Pope Benedict XVI resigning on Feb. 28; faithful shocked
VATICAN CITY (KABC) -- Pope Benedict XVI announced Monday that he will be resigning on Feb. 28. He is the first pontiff to do so in nearly 600 years.
The pope cited his age and diminishing strength, saying he didn't feel he could carry on the job.
The 85-year-old emphasized that carrying out the duties of being pope and leading more than a billion Roman Catholics worldwide requires both strength of mind and body. He says in the last few months, his health has deteriorated to the extent that he has recognized his incapacity to adequately fulfill the ministry entrusted to him.
"After having repeatedly examined my conscience before God, I have come to the certainty that my strengths due to an advanced age are no longer suited to an adequate exercise of the Petrine ministry," the pope said in Latin during a meeting of Vatican cardinals. "I am well aware that this ministry, due to its essential spiritual nature, must be carried out not only by words and deeds but no less with prayer and suffering."
Benedict's brother says the pontiff has been considering this decision for months. He says the pope has had increasing difficulty walking and has been advised by his doctor not to take any more transatlantic trips. When Benedict was elected in 2005, he was 78, the oldest pope elected in nearly 300 years.
Los Angeles Archbisop Jose Gomez called the pope's decision "Christ-like" and said it is an "act of humility and love for the church."
Though surprised by the rare announcement from the Vatican, some local worshippers are accepting of the pope's decision.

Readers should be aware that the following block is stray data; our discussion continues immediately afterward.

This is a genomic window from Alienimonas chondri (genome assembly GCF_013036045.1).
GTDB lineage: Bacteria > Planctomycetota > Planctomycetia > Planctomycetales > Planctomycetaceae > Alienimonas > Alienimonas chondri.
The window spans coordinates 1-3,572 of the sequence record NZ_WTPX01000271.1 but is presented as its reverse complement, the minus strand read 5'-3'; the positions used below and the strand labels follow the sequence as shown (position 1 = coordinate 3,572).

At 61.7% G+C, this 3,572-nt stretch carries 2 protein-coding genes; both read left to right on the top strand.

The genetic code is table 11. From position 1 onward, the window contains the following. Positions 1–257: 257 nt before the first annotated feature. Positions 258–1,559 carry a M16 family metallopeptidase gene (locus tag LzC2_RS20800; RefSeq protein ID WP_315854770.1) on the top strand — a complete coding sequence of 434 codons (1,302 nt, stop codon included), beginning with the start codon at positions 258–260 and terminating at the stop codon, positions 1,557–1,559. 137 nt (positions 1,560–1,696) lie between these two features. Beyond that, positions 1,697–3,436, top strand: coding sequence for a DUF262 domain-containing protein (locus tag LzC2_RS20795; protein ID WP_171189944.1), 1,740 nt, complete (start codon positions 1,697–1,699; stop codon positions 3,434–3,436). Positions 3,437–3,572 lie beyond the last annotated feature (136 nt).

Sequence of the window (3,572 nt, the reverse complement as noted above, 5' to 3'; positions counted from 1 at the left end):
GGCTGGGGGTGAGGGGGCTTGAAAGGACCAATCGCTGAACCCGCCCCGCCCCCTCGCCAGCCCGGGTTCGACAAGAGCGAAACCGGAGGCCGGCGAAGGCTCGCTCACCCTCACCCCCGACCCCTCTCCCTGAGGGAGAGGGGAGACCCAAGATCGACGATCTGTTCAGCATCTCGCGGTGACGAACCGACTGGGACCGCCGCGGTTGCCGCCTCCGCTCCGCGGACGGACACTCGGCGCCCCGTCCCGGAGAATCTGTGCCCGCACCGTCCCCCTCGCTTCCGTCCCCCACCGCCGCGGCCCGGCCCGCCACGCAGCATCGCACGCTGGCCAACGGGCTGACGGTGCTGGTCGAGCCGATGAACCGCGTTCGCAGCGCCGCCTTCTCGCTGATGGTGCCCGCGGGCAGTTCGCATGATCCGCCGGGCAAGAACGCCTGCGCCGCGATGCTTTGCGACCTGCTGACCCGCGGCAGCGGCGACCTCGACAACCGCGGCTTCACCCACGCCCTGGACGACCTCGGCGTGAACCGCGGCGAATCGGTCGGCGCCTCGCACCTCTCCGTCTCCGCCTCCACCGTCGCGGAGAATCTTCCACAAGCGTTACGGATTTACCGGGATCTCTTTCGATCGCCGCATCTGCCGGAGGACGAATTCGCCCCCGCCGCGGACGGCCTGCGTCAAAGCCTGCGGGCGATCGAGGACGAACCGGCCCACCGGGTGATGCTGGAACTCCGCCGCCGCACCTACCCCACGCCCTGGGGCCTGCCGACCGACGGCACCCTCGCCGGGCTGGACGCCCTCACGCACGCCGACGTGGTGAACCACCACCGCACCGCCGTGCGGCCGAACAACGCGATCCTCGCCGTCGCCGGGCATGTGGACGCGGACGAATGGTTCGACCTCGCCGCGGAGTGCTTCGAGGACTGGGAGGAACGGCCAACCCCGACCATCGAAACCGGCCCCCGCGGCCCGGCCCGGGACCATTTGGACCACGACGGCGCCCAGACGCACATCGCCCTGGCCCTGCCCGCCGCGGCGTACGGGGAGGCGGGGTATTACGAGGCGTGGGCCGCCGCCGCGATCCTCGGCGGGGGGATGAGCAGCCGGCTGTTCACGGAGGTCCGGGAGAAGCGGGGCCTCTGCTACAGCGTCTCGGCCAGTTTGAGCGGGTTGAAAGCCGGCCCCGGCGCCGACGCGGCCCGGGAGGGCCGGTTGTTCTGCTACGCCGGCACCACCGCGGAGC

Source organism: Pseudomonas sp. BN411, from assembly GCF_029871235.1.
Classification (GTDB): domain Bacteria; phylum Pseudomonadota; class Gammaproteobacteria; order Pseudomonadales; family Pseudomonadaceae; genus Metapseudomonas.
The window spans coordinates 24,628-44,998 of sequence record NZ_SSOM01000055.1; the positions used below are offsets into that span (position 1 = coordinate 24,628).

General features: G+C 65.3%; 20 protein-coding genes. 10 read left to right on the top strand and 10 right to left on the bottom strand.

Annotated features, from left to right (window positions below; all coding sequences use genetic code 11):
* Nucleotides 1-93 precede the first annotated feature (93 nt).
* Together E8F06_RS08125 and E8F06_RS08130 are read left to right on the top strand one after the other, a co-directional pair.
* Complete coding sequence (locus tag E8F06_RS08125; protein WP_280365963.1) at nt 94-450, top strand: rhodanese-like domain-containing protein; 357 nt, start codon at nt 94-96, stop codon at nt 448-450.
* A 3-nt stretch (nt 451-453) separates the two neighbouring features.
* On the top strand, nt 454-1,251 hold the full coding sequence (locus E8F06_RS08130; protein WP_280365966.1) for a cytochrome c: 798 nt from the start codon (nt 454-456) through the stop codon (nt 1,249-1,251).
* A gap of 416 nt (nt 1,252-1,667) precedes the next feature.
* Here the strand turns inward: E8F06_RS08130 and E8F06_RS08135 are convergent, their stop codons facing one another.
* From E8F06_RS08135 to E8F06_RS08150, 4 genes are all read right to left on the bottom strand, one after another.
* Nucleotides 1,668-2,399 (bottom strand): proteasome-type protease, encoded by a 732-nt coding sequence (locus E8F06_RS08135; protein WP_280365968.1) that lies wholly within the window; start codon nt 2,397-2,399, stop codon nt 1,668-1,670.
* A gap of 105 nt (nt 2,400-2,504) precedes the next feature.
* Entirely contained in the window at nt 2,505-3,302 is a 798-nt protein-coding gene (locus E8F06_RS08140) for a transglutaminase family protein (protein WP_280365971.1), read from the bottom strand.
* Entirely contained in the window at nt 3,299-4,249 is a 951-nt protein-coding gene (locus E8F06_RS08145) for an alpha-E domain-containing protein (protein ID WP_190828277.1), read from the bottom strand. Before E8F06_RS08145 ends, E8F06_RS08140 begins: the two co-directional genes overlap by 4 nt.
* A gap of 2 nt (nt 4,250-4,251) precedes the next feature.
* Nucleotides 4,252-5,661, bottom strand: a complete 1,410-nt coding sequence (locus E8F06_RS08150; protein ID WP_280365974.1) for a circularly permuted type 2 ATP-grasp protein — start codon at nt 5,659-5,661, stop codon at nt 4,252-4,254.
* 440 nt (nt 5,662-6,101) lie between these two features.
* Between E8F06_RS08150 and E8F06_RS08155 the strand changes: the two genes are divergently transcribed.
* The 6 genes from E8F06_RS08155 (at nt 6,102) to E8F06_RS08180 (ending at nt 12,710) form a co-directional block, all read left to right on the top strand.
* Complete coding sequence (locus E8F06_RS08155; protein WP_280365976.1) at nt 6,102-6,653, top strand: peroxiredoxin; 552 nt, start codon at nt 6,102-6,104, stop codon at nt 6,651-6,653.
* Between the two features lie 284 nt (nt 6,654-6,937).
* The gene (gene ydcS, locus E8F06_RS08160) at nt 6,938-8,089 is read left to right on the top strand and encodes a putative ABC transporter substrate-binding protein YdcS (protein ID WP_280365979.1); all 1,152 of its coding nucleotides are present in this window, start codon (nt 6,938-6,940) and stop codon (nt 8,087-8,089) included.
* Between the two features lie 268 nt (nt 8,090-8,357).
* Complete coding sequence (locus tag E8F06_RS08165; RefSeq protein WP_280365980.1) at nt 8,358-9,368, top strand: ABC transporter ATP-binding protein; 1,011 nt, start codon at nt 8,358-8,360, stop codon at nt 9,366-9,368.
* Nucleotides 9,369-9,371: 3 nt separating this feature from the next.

"I think this is the will of God," said Quincy Campo of Rosemead. "We just have to accept the fact that whatever decision he made, and leave everything and trust God and the Holy Mother and go from there."
The announcement came amid the latest developments in the church sex abuse scandal in the Archdiocese of Los Angeles. One local man says Benedict's resignation is a chance to start over.
"I just hope they pick someone good, especially with what's going on in the Catholic community," said David Morales.
Cardinal Roger Mahony will take part in helping to select a successor to Pope Benedict XVI. He will travel to Rome in March and says he looks forward to the process. This decision may come as another surprise to some of the estimated 5 million Catholics in the Archdiocese of Los Angeles.
Mahony was recently stripped of his administrative and public duties following the release of documents of priests accused of sexual abuse. Still, Mahony will be able to vote on Pope Benedict's successor.
Mahony is the most senior American cardinal out of 11 in the U.S.
"He brings to this a great deal of experience that is going to be very valuable in working with the other cardinals to select our new Holy Father," said Tod Tamberg with the Archdiocese of Los Angeles.
The pope's resignation sets the stage for the Vatican to hold a conclave to elect a new pope by mid-March, since the traditional mourning time that would follow the death of a pope doesn't have to be observed.
What happens next is a bit of history in the making since there is very little precedent for a former pope being around for his successor's conclave.
There are several papal contenders in the wings, but no obvious frontrunner. That was the same situation when Benedict was elected after the death of Pope John Paul II.
Though it is rare, the church does allow popes to resign. The last pope to do so was Pope Gregory XII, who stepped down in 1415 in a deal to end the Great Western Schism among competing papal claimants.
The pope's decision to step down comes as a surprise to many people, including New York Cardinal Timothy Dolan. Dolan said he's looking forward to the next conclave and hopes the next pope will possess similar qualities that Pope Benedict has, including knowledge about the world, theological depth, personal piety and linguistic talent.
The Associated Press contributed to this report.
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